Near the show's entrance was a particularly well preserved and maintained Indian Sport Chief. Harold Duffey, the owner of this vintage 1942, 45 cubic inch (approximately 750cc) sport custom, not only had his motorcycle on display, but it was up for sale at the moderate asking price of $40,000. To complete the package, and for an additional $40,000, he also offered a restored-to-perfection antique car, a 1932 Ford coupe, with which to haul the vintage bike by trailer. Harold, an astute businessman, was seated behind the Indian Sport Chief in a tent-booth replete with posters of the bike's history, specifications and photographs. He had his sales pitch ready and patiently awaited developments as passersby stopped to chat and query about bike and car.


The story of this motorcycle, along with photos of both vehicles, had appeared in motorcycle magazine articles over the past few years. This notoriety made the owner and his vehicles celebrities of sorts.

The story goes that Harold bought the bike in 1962 at age 16, some 20 years after it was manufactured. He kept it hidden for many years in an old pool hall at a tavern eight miles from home. His parents didn't want him to have a motorcycle. He only took it out for a ride when the folks were not at home.

That, and a persistent engine magneto problem, kept the bike in good-looking condition for lack of frequent use. I don't know how it was affected from an operational point of view with such intermittent usage. Regardless, it runs just fine these days.

Harold had Mr Smith, a chief mechanic for the defunct Indian Motorcycle Company, rebuild the engine and fine-tune it after the 1953 closing of the Indian Motorcycle Company. Harold's parents didn't find out about his ownership of the bike until many years later when their disapproval no longer mattered.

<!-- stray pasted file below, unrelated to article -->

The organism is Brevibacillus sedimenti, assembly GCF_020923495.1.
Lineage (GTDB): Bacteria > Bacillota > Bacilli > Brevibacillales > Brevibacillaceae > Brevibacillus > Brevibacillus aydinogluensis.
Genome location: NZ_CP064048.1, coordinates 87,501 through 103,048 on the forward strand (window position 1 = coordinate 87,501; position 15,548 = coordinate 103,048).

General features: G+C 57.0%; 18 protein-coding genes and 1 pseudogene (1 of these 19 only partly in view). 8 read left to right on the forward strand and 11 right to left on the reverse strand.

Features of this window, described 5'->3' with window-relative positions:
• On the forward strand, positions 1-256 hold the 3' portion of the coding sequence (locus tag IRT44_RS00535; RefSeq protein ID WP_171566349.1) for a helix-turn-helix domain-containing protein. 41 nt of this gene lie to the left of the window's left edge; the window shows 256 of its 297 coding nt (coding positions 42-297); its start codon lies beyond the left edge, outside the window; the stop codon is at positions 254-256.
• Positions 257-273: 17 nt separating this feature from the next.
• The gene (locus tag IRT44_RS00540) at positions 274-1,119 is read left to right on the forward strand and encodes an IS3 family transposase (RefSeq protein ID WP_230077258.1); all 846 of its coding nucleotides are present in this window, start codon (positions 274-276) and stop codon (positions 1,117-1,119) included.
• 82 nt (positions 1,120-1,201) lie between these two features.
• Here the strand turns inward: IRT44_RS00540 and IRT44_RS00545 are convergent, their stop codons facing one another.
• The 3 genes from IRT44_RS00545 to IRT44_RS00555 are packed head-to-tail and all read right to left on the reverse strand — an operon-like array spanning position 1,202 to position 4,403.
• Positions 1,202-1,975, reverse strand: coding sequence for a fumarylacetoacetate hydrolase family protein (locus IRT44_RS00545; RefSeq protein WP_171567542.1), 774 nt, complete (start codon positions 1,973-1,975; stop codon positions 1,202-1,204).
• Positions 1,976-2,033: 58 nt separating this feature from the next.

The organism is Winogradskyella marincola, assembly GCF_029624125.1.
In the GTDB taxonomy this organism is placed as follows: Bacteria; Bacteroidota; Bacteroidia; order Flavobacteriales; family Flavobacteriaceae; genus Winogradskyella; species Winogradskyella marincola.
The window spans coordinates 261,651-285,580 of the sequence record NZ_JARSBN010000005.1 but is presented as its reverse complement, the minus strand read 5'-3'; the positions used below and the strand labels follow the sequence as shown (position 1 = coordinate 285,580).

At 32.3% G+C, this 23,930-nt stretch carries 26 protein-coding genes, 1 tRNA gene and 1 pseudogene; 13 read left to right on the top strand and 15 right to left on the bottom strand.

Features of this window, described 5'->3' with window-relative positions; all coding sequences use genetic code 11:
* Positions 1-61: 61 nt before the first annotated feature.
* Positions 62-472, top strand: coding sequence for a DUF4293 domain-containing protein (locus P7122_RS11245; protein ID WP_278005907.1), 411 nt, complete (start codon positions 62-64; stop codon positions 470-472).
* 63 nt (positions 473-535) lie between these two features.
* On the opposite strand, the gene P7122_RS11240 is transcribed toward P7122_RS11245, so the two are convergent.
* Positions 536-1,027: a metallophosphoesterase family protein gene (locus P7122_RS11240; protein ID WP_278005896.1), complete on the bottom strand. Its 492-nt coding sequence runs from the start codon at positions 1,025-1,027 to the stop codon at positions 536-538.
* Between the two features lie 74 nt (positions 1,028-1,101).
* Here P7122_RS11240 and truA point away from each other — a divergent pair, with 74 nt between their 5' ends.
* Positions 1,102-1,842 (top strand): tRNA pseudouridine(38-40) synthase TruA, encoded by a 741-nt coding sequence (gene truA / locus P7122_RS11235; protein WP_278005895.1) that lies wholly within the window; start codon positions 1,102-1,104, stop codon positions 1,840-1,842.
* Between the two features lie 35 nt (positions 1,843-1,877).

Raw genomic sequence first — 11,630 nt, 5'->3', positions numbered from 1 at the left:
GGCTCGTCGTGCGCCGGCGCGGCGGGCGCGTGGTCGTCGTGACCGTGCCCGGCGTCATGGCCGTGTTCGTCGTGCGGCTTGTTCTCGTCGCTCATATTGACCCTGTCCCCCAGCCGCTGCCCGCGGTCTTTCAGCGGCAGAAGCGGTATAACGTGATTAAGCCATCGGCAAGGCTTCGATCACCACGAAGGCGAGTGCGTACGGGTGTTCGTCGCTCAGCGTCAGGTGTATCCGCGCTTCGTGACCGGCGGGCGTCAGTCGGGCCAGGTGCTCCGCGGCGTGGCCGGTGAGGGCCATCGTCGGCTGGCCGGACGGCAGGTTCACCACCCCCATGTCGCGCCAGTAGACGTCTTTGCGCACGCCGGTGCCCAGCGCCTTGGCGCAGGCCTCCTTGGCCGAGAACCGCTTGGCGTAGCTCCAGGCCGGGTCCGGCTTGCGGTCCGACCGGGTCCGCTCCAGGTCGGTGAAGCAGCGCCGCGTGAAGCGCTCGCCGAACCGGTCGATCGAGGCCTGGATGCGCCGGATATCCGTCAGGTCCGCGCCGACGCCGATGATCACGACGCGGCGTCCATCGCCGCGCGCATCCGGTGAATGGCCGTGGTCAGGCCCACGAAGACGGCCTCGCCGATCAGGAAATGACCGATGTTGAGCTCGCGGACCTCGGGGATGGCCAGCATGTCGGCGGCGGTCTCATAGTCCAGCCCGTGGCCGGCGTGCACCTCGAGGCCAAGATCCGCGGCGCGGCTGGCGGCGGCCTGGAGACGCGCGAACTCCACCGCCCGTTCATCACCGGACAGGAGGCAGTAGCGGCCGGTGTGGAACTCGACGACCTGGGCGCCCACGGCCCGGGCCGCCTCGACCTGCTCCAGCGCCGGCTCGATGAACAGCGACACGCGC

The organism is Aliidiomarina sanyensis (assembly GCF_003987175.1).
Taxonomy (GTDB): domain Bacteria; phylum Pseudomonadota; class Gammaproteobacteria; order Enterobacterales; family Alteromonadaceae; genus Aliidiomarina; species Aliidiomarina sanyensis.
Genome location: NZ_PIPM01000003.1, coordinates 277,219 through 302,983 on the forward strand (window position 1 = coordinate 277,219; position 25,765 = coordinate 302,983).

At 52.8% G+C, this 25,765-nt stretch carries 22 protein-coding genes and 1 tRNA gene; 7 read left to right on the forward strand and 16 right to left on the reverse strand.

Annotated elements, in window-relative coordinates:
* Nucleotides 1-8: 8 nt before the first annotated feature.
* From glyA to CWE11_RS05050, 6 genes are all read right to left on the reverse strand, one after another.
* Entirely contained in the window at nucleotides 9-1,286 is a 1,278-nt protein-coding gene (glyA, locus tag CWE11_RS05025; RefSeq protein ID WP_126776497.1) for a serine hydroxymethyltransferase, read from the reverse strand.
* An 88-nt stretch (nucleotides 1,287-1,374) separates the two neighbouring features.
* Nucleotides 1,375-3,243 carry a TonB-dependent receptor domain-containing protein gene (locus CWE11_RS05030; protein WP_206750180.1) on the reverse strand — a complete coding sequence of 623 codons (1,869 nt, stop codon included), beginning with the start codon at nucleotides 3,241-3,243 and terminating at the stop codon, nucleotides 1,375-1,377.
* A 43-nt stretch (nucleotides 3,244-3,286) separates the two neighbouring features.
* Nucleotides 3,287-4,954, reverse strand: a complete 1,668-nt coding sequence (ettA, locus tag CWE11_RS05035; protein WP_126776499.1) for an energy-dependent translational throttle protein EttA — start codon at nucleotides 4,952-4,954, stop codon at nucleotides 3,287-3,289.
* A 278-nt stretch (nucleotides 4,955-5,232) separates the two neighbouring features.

A friend by the name of Dave Jorgenson sold the bike to Harold after owning and racing it during the 1950's. The friend did well at the races; he achieved some victories. Now, nearly 40 years later, that same friend at age 63 is preparing to drive Harold's motorcycle again in the races at Davenport, Iowa on behalf of the now disabled owner. How's that for coming full circle?

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(Not enough Indians on there, see...)

1928 Scott Flying Squirrel

T . Jackson and his wife PamSome final examples of several well-preserved classic abstractions were presented by T . Jackson and his wife Pam, owners of Eastside Performance Motorcycles of Mesa, Arizona. This couple collects vintage motorcycles and won several trophies and awards for their bikes at the show.

A few examples worthy of mention are the following antique and extinct makes and models such as their 1952 Ariel Red Hunter, 350cc; their 1939 Brough Superior, FS-80, 1000cc; the 1928 Scott Flying Squirrel, 600cc, water-cooled two-stroke; and, finally, their 1914 Royal Enfield, 225cc, 2 stroke. Only slightly more than 300 Brough Superior motorcycles were made -- all by hand.

The Royal Enfield bike was sold to a New Zealand owner on the day World War I started. T Jackson bought it from that original owner many years later. All of these motorcycles are in excellent shape and good running condition.

The Jacksons' real legacy is their contribution to the good image of motorcycling in their community and the local region. Add to this their generous contribution as benefactors and patrons of vintage and antique motorcycles and the result is their recognition as recipients of the Oscar and Gisela McKenzie Award. It was the trophy of highest distinction awarded at the show . . . and rightly so.

1914 225cc 2-stroke Royal Enfield

The awards were distributed, evening came and the crowd disbursed. The 22d Annual Antique and Classic Motorcycle Show and Swap Meet of Phoenix, Arizona concluded its business. All guests, participants and sponsors of the Antique and Classic Motorcycle Enthusiasts Association left the scene and made their way home. But they will return next spring, as sure as the swallows shall revisit Capistrano, to view, not the newest but the oldest, not the future but the past -- in all its classic motorcycle glory.